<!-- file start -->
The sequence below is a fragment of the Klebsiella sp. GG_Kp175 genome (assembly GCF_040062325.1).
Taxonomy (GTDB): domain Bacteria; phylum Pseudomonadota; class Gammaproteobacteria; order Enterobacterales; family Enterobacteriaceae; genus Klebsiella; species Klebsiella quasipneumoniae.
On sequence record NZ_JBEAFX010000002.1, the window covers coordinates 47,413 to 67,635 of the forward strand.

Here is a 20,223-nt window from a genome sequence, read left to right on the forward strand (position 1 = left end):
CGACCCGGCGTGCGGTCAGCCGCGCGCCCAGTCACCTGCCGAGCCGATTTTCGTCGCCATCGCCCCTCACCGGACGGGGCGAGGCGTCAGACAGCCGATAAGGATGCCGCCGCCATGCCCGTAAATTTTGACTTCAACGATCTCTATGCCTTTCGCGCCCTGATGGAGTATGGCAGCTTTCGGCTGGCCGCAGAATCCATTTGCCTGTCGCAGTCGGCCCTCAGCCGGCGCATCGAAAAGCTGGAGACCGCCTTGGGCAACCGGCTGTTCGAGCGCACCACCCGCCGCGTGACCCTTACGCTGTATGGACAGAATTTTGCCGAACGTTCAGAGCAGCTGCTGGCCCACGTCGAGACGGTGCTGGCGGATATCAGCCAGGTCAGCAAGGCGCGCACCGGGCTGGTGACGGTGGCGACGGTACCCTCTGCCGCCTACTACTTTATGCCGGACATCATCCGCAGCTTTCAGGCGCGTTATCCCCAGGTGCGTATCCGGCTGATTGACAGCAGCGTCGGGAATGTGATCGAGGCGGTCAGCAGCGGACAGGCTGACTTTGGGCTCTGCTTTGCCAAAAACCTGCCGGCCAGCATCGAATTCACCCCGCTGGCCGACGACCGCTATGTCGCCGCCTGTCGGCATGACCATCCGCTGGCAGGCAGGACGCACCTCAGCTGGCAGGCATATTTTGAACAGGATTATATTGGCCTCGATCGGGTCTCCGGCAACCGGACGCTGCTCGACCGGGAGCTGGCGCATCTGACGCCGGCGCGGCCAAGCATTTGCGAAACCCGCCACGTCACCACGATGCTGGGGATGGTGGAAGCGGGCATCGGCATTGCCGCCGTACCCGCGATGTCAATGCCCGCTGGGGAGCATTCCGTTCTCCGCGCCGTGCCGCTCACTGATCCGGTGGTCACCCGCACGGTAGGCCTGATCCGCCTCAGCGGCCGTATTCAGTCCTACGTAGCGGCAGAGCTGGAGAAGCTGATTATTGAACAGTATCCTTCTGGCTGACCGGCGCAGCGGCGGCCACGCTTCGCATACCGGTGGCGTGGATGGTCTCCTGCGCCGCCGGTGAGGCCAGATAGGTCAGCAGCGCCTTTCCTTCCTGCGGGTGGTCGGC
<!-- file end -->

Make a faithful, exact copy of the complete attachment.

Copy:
The sequence below is a fragment of the Klebsiella sp. GG_Kp175 genome (assembly GCF_040062325.1).
Taxonomy (GTDB): domain Bacteria; phylum Pseudomonadota; class Gammaproteobacteria; order Enterobacterales; family Enterobacteriaceae; genus Klebsiella; species Klebsiella quasipneumoniae.
On sequence record NZ_JBEAFX010000002.1, the window covers coordinates 47,413 to 67,635 of the forward strand.

Here is a 20,223-nt window from a genome sequence, read left to right on the forward strand (position 1 = left end):
CGACCCGGCGTGCGGTCAGCCGCGCGCCCAGTCACCTGCCGAGCCGATTTTCGTCGCCATCGCCCCTCACCGGACGGGGCGAGGCGTCAGACAGCCGATAAGGATGCCGCCGCCATGCCCGTAAATTTTGACTTCAACGATCTCTATGCCTTTCGCGCCCTGATGGAGTATGGCAGCTTTCGGCTGGCCGCAGAATCCATTTGCCTGTCGCAGTCGGCCCTCAGCCGGCGCATCGAAAAGCTGGAGACCGCCTTGGGCAACCGGCTGTTCGAGCGCACCACCCGCCGCGTGACCCTTACGCTGTATGGACAGAATTTTGCCGAACGTTCAGAGCAGCTGCTGGCCCACGTCGAGACGGTGCTGGCGGATATCAGCCAGGTCAGCAAGGCGCGCACCGGGCTGGTGACGGTGGCGACGGTACCCTCTGCCGCCTACTACTTTATGCCGGACATCATCCGCAGCTTTCAGGCGCGTTATCCCCAGGTGCGTATCCGGCTGATTGACAGCAGCGTCGGGAATGTGATCGAGGCGGTCAGCAGCGGACAGGCTGACTTTGGGCTCTGCTTTGCCAAAAACCTGCCGGCCAGCATCGAATTCACCCCGCTGGCCGACGACCGCTATGTCGCCGCCTGTCGGCATGACCATCCGCTGGCAGGCAGGACGCACCTCAGCTGGCAGGCATATTTTGAACAGGATTATATTGGCCTCGATCGGGTCTCCGGCAACCGGACGCTGCTCGACCGGGAGCTGGCGCATCTGACGCCGGCGCGGCCAAGCATTTGCGAAACCCGCCACGTCACCACGATGCTGGGGATGGTGGAAGCGGGCATCGGCATTGCCGCCGTACCCGCGATGTCAATGCCCGCTGGGGAGCATTCCGTTCTCCGCGCCGTGCCGCTCACTGATCCGGTGGTCACCCGCACGGTAGGCCTGATCCGCCTCAGCGGCCGTATTCAGTCCTACGTAGCGGCAGAGCTGGAGAAGCTGATTATTGAACAGTATCCTTCTGGCTGACCGGCGCAGCGGCGGCCACGCTTCGCATACCGGTGGCGTGGATGGTCTCCTGCGCCGCCGGTGAGGCCAGATAGGTCAGCAGCGCCTTTCCTTCCTGCGGGTGGTCGGC